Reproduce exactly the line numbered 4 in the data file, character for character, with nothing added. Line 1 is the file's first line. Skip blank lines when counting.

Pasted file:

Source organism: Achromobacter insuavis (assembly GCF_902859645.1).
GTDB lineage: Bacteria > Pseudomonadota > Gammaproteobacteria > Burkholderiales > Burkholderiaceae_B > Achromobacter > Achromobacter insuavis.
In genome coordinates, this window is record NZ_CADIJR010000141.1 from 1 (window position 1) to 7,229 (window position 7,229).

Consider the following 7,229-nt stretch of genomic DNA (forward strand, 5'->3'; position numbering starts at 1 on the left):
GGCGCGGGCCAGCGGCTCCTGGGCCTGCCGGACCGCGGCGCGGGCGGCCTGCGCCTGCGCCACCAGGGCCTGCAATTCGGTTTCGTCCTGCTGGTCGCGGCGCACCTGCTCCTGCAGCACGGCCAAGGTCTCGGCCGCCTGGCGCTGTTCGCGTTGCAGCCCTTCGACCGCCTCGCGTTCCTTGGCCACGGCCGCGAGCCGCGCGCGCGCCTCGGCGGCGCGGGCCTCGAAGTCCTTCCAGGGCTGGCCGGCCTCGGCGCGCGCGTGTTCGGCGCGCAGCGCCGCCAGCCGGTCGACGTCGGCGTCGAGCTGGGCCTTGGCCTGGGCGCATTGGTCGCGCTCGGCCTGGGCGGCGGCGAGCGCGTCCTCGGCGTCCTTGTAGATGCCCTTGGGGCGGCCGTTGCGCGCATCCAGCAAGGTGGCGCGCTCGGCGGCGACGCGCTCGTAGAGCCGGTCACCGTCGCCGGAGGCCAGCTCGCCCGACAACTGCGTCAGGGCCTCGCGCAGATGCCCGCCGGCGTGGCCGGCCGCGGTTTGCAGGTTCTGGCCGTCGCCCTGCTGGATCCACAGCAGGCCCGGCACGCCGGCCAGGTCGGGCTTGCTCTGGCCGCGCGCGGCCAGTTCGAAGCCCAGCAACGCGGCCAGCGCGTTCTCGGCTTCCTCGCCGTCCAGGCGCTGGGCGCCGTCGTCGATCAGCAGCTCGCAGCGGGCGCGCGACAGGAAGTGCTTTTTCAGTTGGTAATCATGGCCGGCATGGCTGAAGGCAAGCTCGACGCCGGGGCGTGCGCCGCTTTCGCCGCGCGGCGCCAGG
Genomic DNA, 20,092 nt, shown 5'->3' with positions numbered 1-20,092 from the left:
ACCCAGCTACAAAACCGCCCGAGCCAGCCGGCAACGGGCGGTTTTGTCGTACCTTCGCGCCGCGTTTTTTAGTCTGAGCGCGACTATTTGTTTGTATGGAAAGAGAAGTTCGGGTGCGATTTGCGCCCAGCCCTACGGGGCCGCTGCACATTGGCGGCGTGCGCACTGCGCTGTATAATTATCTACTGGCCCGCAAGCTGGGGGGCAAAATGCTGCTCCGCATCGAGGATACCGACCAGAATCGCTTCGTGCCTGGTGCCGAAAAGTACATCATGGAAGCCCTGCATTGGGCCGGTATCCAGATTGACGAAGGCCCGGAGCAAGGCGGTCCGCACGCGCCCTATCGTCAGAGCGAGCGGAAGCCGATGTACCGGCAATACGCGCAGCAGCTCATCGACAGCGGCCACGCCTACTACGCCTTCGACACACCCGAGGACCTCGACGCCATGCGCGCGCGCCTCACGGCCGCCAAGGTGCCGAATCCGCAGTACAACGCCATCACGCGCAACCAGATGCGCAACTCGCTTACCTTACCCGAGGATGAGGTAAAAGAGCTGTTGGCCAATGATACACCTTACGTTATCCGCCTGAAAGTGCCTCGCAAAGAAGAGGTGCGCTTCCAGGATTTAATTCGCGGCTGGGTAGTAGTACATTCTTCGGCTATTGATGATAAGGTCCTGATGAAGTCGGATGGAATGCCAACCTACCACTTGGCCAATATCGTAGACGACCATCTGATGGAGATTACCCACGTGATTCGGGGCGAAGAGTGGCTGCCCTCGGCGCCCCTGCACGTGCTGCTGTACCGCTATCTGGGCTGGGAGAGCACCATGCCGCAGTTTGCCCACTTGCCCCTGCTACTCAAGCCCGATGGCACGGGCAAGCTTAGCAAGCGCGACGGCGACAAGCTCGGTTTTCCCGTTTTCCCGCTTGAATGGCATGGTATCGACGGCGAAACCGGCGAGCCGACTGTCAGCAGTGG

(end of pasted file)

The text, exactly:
Consider the following 7,229-nt stretch of genomic DNA (forward strand, 5'->3'; position numbering starts at 1 on the left):